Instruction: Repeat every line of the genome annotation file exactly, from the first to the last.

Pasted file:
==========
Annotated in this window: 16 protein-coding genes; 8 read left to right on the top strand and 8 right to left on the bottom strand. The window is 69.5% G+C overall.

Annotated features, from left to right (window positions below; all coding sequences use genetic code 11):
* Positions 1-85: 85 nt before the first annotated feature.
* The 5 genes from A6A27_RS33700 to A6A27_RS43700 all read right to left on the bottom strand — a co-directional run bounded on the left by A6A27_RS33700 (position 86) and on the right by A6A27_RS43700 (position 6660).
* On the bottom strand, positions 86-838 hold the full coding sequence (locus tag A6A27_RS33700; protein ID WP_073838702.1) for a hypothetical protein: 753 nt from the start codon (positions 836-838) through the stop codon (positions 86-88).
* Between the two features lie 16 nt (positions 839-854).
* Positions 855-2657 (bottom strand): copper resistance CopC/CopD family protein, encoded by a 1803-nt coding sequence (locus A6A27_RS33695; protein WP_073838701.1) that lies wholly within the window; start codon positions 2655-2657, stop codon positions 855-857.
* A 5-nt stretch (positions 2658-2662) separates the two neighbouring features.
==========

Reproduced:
Annotated in this window: 16 protein-coding genes; 8 read left to right on the top strand and 8 right to left on the bottom strand. The window is 69.5% G+C overall.

Annotated features, from left to right (window positions below; all coding sequences use genetic code 11):
* Positions 1-85: 85 nt before the first annotated feature.
* The 5 genes from A6A27_RS33700 to A6A27_RS43700 all read right to left on the bottom strand — a co-directional run bounded on the left by A6A27_RS33700 (position 86) and on the right by A6A27_RS43700 (position 6660).
* On the bottom strand, positions 86-838 hold the full coding sequence (locus tag A6A27_RS33700; protein ID WP_073838702.1) for a hypothetical protein: 753 nt from the start codon (positions 836-838) through the stop codon (positions 86-88).
* Between the two features lie 16 nt (positions 839-854).
* Positions 855-2657 (bottom strand): copper resistance CopC/CopD family protein, encoded by a 1803-nt coding sequence (locus A6A27_RS33695; protein WP_073838701.1) that lies wholly within the window; start codon positions 2655-2657, stop codon positions 855-857.
* A 5-nt stretch (positions 2658-2662) separates the two neighbouring features.